Saturday, 20 Apr 2024

Furious locals forced to pay £12.50 ULEZ charge ‘just to travel five yards’

A neighbourhood in London has been split in two by Sadiq Khan’s controversial ultra-low emission zone.

Motorists in Northwood face a £12.50 charge by turning into the wrong road under the ULEZ scheme, which was extended to all the capital’s boroughs on August 29.

Part of the new ULEZ boundary runs parallel to, but does not include, Green Lane in the town. However, ULEZ does include Hallowell Road and Maxwell Road which feed into Green Lane.

A business owner whose cafe lies just inside the new ULEZ boundary at the corner of Hallowell Road and Green Lane told MyLondon he could not afford to buy a vehicle which complies with the zone’s emissions limits.

People who drive in the zone in a vehicle which does not meet minimum emissions standards now have to pay a £12.50 daily fee or risk a £180 fine, reduced to £90 if paid within 14 days.

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Idenitied only by his first name, Farri, the owner of Cofix Café said: “At the moment I am not parking my car on the road with the (ULEZ) camera. I have joined the leisure centre [which sits outside of the zone] and they have allowed me to leave my car there.”

But he said with the start of term this week, the centre will need the parking spaces so from then on he will have to pay £12.50 every day to travel just five yards to get to work.

A ULEZ monitoring camera has been installed at the top of Hallowell Road around the corner from Cofix Café where Farri used to park to unload his stock.

He said: “It’s in the worst location for the businesses along here. Not just me, everybody is angry.”

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He added: “It’s silly, honestly silly. I go to the cash and carry everyday, for cans of tomato and everything, going the extra five yards will now cost £12.50. For that I have to sell an extra 10 teas, I’m already working a 90 hour week because I am low on staff.”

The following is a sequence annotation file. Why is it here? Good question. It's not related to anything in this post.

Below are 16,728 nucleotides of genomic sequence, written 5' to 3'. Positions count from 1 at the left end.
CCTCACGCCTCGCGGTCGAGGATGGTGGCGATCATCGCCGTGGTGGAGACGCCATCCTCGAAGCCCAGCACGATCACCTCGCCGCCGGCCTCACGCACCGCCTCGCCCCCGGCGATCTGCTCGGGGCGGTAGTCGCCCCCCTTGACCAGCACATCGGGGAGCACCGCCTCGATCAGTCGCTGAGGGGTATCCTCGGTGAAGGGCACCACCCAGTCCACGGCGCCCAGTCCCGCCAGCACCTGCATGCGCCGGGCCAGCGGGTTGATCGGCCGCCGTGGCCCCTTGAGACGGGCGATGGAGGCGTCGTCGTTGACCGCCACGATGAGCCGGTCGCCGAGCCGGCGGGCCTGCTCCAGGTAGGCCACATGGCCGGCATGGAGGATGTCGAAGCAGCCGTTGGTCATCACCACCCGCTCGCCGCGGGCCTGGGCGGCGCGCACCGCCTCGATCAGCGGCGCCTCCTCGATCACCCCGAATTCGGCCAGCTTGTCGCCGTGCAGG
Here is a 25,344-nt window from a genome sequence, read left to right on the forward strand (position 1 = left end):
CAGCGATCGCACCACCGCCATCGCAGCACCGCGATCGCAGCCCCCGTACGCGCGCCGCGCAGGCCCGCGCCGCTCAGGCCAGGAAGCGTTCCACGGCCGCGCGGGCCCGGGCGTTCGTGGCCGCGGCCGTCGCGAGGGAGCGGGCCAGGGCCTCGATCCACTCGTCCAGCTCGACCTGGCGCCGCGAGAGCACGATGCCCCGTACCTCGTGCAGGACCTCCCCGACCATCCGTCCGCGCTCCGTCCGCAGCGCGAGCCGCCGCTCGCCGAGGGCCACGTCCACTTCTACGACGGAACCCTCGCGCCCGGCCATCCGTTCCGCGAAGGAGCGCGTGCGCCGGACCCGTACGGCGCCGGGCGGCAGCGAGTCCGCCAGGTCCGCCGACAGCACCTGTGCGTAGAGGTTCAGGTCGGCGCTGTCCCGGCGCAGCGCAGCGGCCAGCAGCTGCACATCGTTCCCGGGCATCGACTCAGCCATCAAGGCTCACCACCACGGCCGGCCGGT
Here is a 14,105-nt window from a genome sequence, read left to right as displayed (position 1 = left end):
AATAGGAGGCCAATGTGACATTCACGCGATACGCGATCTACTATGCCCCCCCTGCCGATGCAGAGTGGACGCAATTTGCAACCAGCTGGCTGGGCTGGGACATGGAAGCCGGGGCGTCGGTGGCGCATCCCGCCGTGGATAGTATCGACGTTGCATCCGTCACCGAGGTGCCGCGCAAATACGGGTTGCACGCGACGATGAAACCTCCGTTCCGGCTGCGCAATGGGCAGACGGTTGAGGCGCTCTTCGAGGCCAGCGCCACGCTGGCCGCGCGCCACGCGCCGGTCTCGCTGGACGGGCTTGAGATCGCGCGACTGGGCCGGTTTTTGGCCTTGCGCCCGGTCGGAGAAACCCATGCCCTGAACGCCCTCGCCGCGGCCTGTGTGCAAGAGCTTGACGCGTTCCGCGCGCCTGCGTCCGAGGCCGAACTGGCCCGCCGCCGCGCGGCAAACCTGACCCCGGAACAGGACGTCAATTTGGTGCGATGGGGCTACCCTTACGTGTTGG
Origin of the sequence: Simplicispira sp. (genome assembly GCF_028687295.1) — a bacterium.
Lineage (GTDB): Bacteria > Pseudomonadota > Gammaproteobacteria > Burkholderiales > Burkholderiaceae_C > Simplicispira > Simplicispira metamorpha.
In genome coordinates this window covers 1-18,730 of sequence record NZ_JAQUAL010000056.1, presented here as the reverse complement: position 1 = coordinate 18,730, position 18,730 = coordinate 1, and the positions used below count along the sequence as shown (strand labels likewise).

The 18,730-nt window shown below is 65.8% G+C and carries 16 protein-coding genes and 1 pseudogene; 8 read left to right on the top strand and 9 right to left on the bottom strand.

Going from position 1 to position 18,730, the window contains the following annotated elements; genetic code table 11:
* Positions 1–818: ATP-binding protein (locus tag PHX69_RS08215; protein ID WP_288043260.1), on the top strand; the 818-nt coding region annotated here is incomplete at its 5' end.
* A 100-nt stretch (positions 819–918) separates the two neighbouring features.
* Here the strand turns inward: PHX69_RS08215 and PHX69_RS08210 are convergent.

Fast food delivery driver, Oktay, who only wanted his first name identified, said his scooter is not ULEZ compliant and he passes the camera during every shift.

Oktay, 32, said: “I used to get tips from customers when I dropped off the food and that would help cover my transport costs. Now everyone orders and pays on the app and they never add a tip. No one has change on them either anymore so I’m also losing an extra £2 per delivery.”

Self-employed drivers will be able to claim tax relief on the ULEZ charge, with workers with non-compliant vehicles can claim if their journey was “exclusively for the purposes of the trade”.

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Some Northwood residents support the aim to improve London’s air quality, but question whether it is needed on the outskirts of the capital.

Janet, 74, said she was “amazed” her 2002 reg car is compliant, adding: “Most people think clean air is a good idea in principle but they don’t think this is necessary right out here. It’s done its job in central London but out here I just don’t think you need it.”

She added: “It’s also very bad for local businesses. Some have clients that live just up the road and they will have to pass the costs onto their customers. Many small companies will end up going out of business.”

A spokesperson for the Mayor of London said the decision to expand the ULEZ zone was not an easy one, but the Mr Khan has a duty to tackle toxic air pollution and it will result in cleaner air for millions.

The spokesperson said they understood businesses are struggling as a result of the cost of living crisis and highlighted the £160 million scrappage scheme designed to help micro-businesses and sole traders, as well as charities and those on lower incomes and with disabilities.

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